HSI Washington, D.C. investigation lands MS-13 gang member 40 years in federal prison for conspiracy to commit murder
RICHMOND, Va. — An investigation conducted by Homeland Security Investigations (HSI) Washington, D.C. and FBI Richmond resulted in a New Jersey man’s 40-year prison sentence for conspiring to commit murder in connection with his participation in La Mara Salvatrucha, a violent international street gang commonly known as MS-13. Jose Gimenez-Lobos, 32, received the lengthy prison sentence at the U.S. District Court in Richmond on July 24.
According to the investigation, Gimenez-Lobos, the leader of an MS-13 clique in New Jersey, attended a party with several other MS-13 gang members at a Richmond apartment on the evening of Nov. 23, 2014. The MS-13 gang members noticed that a member of the Sureño gang, a rival gang to MS-13, was also at the party.
Under MS-13 rules, members are not allowed to associate with members of rival gangs and are required to beat or kill them. After Gimenez-Lobos realized that there was a rival gang member present, he gathered the MS-13 members at the party. The group went into another room in the apartment, conferred, and decided to kill the rival gang member.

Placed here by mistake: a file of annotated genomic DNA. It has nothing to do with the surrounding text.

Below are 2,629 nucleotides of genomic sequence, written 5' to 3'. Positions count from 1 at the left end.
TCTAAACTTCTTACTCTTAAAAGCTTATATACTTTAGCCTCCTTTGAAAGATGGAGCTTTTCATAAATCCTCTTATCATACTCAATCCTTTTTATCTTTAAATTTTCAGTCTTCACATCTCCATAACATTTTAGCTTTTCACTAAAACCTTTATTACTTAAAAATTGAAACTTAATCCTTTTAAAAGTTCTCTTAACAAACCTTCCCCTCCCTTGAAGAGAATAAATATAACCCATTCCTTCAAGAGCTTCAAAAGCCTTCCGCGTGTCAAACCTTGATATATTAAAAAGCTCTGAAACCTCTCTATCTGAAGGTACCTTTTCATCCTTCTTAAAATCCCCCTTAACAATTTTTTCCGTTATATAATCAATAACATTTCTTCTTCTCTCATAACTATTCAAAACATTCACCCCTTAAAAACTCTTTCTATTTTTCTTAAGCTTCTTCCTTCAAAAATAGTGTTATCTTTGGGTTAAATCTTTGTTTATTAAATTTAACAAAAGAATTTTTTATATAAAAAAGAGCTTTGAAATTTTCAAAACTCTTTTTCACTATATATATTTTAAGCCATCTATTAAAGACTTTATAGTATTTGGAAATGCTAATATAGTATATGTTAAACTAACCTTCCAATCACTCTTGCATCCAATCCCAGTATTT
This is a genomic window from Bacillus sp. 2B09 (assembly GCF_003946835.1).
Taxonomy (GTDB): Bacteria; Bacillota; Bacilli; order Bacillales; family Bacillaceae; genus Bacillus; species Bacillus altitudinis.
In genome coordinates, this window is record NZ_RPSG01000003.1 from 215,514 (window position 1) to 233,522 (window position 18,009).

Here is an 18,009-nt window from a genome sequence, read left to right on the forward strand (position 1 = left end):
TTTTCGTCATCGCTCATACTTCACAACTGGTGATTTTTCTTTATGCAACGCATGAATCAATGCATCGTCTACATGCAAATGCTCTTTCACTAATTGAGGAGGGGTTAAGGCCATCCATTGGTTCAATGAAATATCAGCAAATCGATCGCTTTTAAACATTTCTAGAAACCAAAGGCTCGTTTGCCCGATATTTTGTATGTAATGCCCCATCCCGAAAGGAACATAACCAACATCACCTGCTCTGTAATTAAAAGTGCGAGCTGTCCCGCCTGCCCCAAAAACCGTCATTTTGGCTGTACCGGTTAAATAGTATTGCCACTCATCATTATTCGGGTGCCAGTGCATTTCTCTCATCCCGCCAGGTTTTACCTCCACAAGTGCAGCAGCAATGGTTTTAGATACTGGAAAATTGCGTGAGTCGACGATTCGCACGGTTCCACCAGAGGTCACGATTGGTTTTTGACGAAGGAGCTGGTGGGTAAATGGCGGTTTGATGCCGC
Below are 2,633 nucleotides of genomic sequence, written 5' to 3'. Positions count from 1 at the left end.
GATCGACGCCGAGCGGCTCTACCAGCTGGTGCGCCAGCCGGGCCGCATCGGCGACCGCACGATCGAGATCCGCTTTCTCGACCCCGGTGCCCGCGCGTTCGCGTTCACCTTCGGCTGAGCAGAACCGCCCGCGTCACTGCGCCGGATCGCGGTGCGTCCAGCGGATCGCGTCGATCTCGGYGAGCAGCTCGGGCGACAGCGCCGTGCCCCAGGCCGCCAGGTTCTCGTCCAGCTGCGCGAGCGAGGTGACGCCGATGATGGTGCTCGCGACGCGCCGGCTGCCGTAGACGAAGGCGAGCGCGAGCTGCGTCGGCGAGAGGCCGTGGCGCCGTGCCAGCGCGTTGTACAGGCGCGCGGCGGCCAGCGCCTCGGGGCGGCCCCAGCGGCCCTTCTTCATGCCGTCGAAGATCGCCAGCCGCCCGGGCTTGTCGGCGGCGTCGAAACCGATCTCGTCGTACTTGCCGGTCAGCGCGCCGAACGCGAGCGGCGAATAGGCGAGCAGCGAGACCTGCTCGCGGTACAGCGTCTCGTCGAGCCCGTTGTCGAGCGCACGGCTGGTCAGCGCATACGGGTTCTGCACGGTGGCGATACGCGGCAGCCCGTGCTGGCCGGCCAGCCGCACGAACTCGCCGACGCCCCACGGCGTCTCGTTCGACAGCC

The group physically accosted the victim and took a knife and a BB gun from him. Gimenez-Lobos used the knife to stab the victim multiple times in the neck and torso, while co-defendant Darwin Solorzano-Quintanilla used the BB gun to brutally bludgeon the victim about the head several times. Co-defendant Francisco Lemus-Castillo used a knife that he already had with him to stab the victim several times in the neck and torso as well. The victim died from his wounds.
Solorzano-Quintanilla was sentenced to life in prison in November 2021. Lemus-Castillo was sentenced to life in prison on June 26.
HSI Washington, D.C. and FBI Richmond conducted this investigation with significant assistance from HSI Newark, the City of Richmond Police Department and the U.S. Attorney’s Office for the Eastern District of Virginia.
HSI is the principal investigative arm of the U.S. Department of Homeland Security (DHS), responsible for investigating transnational crime and threats, specifically those criminal organizations that exploit the global infrastructure through which international trade, travel, and finance move. HSI’s workforce of more than 8,700 employees consists of more than 6,000 special agents assigned to 237 cities throughout the United States, and 93 overseas locations in 56 countries. HSI’s international presence represents DHS’s largest investigative law enforcement presence abroad and one of the largest international footprints in U.S. law enforcement.